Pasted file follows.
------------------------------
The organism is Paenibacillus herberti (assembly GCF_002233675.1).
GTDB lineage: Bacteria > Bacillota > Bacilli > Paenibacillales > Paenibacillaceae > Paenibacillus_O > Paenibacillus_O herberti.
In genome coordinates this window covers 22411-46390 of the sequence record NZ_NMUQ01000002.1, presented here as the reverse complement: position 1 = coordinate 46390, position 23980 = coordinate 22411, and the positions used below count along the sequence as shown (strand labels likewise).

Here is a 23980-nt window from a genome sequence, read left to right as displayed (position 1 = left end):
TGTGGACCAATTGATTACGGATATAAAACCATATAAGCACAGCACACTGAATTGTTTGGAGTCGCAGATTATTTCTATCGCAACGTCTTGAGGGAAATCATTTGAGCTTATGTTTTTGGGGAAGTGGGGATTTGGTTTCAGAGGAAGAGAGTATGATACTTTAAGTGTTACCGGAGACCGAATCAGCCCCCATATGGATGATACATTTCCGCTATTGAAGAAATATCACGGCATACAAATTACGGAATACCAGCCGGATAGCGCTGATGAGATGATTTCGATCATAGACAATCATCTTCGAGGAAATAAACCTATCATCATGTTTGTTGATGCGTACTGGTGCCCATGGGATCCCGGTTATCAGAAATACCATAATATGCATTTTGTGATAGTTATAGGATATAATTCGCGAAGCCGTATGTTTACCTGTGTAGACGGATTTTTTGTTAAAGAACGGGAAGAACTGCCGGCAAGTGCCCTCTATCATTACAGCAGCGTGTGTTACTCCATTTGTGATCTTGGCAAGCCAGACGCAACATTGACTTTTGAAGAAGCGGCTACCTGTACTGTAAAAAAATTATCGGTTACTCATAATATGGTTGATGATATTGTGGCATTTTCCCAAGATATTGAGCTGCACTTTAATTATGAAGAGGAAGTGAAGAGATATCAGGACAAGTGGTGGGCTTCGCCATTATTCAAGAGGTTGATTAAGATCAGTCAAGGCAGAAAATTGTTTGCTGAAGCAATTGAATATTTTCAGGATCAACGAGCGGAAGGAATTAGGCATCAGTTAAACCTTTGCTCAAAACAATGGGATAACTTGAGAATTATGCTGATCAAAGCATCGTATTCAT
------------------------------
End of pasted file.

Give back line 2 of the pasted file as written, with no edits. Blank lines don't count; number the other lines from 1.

GTDB lineage: Bacteria > Bacillota > Bacilli > Paenibacillales > Paenibacillaceae > Paenibacillus_O > Paenibacillus_O herberti.